Intuition Basics: 1 of 7 Possible Characteristics

Remember, intuition is a skill not a gift. The more you practice, the better you become. In my blogs,  you’ll find lots of upcoming tips on how to practice, use, and apply your intuition to improve your life.

Intuition has been researched and proven at such prestigious institutions as Duke, Stanford, UCLA, Cambridge, Princeton, and others. Stay tuned for some tips derived from Stanford’s research and my nearly 20 years of experience in researching and teaching this skill. 

When Stanford researched intuition, there were several characteristics or “hallmarks” of intuition. These are things you can watch for, become aware of, and develop. All of these aspects don’t have to be present when you receive an intuitive impression; however, noticing them can help you pay attention and develop your skill of intuition. One of these qualities is “first impressions.”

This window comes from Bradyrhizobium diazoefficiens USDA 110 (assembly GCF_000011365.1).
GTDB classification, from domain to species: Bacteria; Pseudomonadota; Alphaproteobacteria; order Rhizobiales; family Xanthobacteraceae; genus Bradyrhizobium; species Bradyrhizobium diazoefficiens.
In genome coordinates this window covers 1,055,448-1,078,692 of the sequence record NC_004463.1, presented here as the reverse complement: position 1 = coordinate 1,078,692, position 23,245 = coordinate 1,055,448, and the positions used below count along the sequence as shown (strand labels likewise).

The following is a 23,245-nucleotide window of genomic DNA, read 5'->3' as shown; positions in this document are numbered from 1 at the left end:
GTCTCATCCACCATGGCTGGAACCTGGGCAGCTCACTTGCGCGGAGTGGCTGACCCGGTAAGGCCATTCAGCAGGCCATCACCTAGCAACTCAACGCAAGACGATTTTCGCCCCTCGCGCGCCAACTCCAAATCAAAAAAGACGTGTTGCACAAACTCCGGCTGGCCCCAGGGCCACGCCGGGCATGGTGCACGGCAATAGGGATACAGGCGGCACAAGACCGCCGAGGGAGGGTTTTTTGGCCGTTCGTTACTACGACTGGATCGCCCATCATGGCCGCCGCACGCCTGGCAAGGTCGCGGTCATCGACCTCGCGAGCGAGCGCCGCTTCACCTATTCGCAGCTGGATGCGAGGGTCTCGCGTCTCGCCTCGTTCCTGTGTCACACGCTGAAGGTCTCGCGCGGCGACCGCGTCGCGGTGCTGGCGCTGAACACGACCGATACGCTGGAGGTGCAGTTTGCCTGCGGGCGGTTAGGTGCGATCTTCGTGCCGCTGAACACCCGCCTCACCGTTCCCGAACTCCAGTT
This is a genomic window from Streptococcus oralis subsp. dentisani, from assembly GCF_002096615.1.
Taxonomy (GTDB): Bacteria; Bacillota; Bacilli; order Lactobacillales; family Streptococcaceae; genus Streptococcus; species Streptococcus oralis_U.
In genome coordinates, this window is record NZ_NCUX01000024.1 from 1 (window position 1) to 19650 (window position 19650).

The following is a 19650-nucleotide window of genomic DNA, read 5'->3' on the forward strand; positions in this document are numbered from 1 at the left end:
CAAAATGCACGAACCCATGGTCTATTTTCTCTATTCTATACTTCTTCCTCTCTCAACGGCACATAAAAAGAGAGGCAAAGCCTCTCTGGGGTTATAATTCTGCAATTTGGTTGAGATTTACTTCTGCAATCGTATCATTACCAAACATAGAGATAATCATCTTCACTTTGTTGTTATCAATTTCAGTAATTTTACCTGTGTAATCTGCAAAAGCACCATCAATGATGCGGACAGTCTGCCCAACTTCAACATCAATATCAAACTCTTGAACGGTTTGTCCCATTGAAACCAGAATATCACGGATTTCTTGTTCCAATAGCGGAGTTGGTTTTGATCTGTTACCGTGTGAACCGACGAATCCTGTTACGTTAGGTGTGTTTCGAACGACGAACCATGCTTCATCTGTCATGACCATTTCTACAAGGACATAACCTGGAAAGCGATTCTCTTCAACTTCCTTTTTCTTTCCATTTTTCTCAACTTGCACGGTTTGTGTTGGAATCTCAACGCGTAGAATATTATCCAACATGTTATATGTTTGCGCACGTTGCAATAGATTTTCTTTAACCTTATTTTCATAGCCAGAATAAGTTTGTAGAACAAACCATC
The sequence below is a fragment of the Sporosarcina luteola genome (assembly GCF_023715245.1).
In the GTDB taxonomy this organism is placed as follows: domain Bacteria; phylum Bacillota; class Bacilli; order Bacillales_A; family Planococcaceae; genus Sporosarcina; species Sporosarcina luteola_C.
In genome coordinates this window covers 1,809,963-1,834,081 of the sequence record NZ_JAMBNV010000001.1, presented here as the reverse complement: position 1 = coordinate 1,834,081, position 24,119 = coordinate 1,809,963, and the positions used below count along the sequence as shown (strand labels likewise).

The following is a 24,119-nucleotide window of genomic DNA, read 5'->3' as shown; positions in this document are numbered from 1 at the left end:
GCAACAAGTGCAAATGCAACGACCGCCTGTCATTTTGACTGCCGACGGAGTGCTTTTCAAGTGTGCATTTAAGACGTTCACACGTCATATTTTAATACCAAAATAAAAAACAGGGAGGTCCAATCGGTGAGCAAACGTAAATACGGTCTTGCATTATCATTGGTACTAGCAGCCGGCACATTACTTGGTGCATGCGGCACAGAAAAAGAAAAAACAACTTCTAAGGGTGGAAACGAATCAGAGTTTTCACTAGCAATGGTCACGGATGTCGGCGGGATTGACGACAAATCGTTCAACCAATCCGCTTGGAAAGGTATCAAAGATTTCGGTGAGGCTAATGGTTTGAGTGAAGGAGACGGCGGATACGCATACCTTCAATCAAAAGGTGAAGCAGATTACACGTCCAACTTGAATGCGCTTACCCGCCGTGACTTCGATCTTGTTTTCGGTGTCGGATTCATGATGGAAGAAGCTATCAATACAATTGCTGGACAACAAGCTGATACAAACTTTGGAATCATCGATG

Start noticing when you receive a first impression. Sometimes we automatically push it away — especially if we don’t want it to be true or it seems negative. If that impression comes true, you might catch yourself saying, “Somehow I knew that! Why didn’t I pay attention?” Start playing with the idea of noticing your very first impression.

Sometimes we act on “auto-pilot” going with a second or third impression, instead of our FIRST impression. We may have learned this in childhood, “Mommy, I don’t like that man!” Then, you might have been told, “If you can’t say something nice, don’t say it at all.” Or, “You can’t know that” — but you did. Take time to notice are you REALLY getting a first impression, or is it an old habit of second impressions.

You don’t always have to act on first impressions, or any intuitive or intellectual information for that matter. Why not check it out, test it?

Test how valid your impressions are, whether they’re intellectual or intuitive, or an integrated mix of both. We have a whole brain. Why not learn to use all of it? Instead of segmenting by using “parts” (intellectual vs. intuitive, for example). Life is hard. By using everything you “know,” appropriately and accurately, you can make your life a little easier. “